As I am attempting to find a way to introduce this article on cyber and email security, I just received an email from the "admirable" Dr. Novo Depa. The email contained the following line of text: "I would like to ask your permission to receive the transfer of 33,150,000 dollars, as a close relative of one of our clients who die in plan crash and who the account is currently on standby for reclamation in one of Bank. If you want to treat this matter with me contact me and reply me immediately."
Although this scam is a bit obvious as to its malicious intentions, there are several sneaky ones that you should be aware of. Recently it has been brought to NALS’ attention that a member received an email that looked as though it was from her chapter president but, in fact, it was a scammer. The email requested bank account information to transfer funds and ended with an email signature of the chapter president’s name.
In light of that, NALS would like to inform you of some ways to protect yourself and those you email.
Where a scammer steps, we must leap!
The first leap we make is through prevention. Watching the warning signs and using precautions can keep you protected. When it comes to receiving emails, please take note of the following:
If it is out of the ordinary, question it
If a contact typically does not use email as a primary or typical contact, confirm that it is them. Ask them a security question that only THEY would know or ask them to give you some personal information in order to confirm. A sure way is to pick up the phone and call or text them to check the email's validity.
Save trusted contacts into your contact application or email client
When you receive an email from a trusted source, save that email to your contacts. This will help you differentiate from what you should question and what you can likely trust.
Mass emails from one email contact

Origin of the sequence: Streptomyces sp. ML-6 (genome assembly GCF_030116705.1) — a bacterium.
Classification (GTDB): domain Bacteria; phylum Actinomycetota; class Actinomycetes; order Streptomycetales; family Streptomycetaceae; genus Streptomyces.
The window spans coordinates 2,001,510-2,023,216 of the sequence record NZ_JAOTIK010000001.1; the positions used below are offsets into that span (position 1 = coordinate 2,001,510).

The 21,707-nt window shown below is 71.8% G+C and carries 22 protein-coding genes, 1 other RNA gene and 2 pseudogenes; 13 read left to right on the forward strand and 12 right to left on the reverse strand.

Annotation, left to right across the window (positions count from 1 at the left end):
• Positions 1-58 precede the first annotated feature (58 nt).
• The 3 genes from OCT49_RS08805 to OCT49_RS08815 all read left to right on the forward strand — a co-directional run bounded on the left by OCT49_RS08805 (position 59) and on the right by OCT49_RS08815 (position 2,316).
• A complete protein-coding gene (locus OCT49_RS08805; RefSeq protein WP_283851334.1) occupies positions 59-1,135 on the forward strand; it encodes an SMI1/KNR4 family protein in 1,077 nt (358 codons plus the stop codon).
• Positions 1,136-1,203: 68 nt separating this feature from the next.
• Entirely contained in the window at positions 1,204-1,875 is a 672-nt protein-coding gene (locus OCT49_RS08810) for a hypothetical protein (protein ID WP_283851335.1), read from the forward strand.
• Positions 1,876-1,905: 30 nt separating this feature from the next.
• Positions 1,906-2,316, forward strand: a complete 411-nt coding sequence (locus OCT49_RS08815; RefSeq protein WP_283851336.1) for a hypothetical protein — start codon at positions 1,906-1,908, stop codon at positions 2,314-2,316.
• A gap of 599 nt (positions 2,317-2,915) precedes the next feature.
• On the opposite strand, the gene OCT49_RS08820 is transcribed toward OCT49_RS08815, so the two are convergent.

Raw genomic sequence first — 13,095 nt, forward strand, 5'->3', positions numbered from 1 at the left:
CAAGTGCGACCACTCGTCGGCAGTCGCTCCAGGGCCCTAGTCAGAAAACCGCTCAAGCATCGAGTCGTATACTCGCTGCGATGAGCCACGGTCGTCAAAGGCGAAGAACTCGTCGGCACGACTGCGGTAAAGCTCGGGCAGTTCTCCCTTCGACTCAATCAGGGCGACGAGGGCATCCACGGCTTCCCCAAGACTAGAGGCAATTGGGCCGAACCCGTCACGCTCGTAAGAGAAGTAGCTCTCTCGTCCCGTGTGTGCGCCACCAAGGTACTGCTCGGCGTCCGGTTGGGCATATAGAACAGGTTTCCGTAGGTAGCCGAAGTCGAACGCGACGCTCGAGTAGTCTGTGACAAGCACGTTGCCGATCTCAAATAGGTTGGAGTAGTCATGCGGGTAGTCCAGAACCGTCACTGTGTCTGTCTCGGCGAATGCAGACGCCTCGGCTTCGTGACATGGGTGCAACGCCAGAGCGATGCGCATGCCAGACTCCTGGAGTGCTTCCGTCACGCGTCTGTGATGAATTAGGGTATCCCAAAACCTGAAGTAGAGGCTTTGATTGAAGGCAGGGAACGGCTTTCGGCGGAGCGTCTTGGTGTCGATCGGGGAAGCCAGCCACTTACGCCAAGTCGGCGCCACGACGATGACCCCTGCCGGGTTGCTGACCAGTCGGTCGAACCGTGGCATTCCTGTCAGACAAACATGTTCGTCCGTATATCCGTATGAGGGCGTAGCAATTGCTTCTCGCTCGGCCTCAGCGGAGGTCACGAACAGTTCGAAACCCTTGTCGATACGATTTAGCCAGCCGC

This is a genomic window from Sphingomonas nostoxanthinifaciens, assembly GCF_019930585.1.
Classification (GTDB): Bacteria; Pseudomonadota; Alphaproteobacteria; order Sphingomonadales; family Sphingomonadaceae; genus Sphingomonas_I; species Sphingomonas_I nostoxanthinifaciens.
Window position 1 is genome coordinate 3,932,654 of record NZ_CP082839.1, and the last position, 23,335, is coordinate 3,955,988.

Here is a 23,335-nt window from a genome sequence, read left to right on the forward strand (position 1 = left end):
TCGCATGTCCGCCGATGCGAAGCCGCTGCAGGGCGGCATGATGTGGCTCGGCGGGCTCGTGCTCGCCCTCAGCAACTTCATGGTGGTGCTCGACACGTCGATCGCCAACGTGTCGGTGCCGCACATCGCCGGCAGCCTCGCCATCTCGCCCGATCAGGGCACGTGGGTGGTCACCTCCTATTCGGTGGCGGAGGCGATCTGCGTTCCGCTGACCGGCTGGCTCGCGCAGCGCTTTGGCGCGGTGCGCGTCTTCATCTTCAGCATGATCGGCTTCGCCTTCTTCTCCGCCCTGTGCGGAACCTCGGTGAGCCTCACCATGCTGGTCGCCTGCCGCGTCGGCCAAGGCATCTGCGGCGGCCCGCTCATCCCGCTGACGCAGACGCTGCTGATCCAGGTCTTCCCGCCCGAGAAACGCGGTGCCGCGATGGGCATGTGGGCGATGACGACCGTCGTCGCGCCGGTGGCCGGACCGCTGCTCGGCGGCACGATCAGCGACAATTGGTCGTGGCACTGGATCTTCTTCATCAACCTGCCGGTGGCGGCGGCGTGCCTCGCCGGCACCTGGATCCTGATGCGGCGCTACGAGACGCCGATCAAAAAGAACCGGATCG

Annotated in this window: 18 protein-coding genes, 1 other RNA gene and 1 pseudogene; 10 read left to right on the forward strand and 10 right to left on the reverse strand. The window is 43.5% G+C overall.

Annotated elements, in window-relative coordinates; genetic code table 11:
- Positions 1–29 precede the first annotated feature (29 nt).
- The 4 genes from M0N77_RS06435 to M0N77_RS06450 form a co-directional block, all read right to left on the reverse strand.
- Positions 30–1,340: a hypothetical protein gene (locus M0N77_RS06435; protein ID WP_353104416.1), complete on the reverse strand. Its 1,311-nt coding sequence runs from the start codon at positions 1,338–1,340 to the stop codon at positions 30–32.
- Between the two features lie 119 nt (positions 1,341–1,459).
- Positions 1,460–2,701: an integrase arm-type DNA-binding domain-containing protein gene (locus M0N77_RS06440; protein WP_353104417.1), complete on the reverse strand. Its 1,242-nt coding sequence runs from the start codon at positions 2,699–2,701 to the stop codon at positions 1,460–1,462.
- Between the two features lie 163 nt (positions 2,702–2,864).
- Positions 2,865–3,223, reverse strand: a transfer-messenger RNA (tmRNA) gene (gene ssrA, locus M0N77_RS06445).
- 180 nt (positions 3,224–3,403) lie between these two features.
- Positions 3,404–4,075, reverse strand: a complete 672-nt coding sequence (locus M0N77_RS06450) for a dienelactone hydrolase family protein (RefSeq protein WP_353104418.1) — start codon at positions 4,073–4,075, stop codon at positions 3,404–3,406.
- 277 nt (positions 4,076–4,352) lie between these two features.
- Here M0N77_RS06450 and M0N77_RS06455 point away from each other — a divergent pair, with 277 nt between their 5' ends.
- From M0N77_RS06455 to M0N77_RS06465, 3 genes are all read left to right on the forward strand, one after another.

A surefire sign to determining if a trusted email account is hacked is if you start being included in mass emails with multiple recipients. Inform the person that their email has been hacked and advise them to change their password.
Treat email attachments from unknown sources with extreme caution
NEVER download an attachment from an unknown source; this opens your computer and hardware to hackers. I have personally received an email from "FedEx" saying I missed a package delivery. The email included an attached compressed folder. I typically will mark these emails as "Junk" and delete them from my system. The reason I know these are scams is because FedEx missed deliveries are in the form of paper notices.
Do not trust financial transactions requested from unknown sources
Any financial transaction requested out of the blue should ALWAYS be questioned.
Oh no! I’ve been hacked or I received a scam email.
If you received a scam email, mark it as "Junk" and/or delete it. Do not click links or open attachments.
If your email has been compromised, change your passwords to something more secure. Use secure 8-10 character password that includes a mix of upper and lower case letters, numbers, and other symbols, if the system allows. Then notify your contacts that if they receive any more spam emails from your address to let you know.
Email and web are wonderful tools that assist us in our jobs and life. It is not something to be afraid of, but we should be cautious on where we click and what information we give out.
Cyber Security Resources: